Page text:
When I was little I was obsessed with anything I could get behind the wheel of. I daydreamed about dirt bikes and go-carts and desperately wanted something of my own.
My dad was a hobby enthusiast, and together with my brother and sister, we built rockets and flew RC airplanes. He used the tiny two- and four-stroke engines on his models to explain the inner workings of the combustion engine. It was all well and good, but to me there was no greater thrill than to be in the driver’s seat.
I think I was around 11 years old when I asked for money in lieu of presents that Christmas. I answered an ad in the Iwanna for a single-seat go-cart “not running.” We met at the Arby’s restaurant off Highway 321 and I paid $60 for it. I had my mother take me to Patrick Beaver Memorial Library for small-engine guides and a Briggs & Stratton manual. I decoded the serial number to learn the engine was from 1968.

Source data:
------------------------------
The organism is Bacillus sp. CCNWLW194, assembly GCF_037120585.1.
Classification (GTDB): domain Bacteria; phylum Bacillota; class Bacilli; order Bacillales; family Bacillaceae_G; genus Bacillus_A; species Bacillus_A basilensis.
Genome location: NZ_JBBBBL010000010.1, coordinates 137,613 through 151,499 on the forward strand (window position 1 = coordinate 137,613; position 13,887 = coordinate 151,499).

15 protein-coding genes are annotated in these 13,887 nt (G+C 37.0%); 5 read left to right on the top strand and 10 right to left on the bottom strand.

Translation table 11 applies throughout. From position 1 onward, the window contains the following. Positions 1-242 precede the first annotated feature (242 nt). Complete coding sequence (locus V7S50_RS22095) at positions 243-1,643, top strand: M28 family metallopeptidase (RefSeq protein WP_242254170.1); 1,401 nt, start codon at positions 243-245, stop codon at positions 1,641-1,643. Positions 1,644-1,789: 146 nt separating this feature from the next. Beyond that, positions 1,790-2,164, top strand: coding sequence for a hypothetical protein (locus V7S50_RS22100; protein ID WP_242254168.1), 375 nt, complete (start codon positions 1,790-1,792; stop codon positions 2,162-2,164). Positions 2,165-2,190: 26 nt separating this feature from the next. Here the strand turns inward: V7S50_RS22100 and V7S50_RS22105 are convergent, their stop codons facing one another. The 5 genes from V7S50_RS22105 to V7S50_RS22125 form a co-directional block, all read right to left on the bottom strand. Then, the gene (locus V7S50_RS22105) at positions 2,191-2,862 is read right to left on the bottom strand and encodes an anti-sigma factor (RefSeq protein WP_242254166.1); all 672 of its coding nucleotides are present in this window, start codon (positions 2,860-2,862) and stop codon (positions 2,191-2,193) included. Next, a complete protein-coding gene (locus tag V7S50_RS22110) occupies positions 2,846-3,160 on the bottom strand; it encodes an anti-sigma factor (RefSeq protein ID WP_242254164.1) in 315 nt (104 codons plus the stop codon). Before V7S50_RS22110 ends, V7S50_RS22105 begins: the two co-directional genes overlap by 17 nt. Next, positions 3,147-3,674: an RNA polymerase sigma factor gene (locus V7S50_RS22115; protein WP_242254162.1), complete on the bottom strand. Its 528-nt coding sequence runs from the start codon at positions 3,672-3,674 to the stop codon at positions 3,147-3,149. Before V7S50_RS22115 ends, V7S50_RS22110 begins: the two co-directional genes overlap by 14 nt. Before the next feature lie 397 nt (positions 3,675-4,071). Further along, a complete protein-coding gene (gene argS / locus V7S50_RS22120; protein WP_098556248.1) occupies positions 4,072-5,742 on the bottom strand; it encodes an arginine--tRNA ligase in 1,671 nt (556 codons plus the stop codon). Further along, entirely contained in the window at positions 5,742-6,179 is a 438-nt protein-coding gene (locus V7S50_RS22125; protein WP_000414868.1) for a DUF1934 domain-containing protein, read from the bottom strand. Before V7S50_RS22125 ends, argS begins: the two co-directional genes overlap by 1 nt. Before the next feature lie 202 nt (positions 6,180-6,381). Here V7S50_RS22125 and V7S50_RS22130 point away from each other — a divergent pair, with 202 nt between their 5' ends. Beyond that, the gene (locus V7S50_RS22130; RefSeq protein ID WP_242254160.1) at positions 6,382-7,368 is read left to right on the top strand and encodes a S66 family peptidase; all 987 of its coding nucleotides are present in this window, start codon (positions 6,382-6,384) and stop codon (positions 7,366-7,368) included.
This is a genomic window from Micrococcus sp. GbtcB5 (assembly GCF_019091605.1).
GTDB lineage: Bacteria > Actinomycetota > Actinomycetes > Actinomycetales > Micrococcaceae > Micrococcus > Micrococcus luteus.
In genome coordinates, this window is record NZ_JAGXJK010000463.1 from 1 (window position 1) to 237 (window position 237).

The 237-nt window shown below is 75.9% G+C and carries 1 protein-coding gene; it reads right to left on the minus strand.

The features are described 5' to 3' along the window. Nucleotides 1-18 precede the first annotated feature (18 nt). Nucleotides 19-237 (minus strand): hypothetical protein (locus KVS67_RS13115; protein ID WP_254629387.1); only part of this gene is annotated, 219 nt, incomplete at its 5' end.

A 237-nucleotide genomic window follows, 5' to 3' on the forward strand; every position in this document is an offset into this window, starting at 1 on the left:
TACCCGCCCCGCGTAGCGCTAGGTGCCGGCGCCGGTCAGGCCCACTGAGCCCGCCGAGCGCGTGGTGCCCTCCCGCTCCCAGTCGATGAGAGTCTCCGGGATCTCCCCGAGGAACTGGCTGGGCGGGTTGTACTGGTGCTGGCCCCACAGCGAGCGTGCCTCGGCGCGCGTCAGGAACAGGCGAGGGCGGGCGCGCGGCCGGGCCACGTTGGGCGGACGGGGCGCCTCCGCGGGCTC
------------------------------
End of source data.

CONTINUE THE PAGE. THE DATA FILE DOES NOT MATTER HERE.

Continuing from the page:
I did get it running, I stripped it, painted it, and proceeded to tear up the neighborhood. I flipped it so I could buy more projects. I redid a handful of go-carts and minibikes as a girl. They’re not very complicated, but it was such a great experience to tinker and problem-solve. There is such a sense of pride and accomplishment in turning wrenches and hearing an engine fire up for the first time in a long time.
I hope that my two daughters will share the same passions I do. Or, at the very least, a practical understanding of mechanics. Doing something as simple as changing the oil in your car can build confidence and make everything else seem less intimidating.
I’m no grease monkey, but I’m not afraid to get hands-on and tear something apart.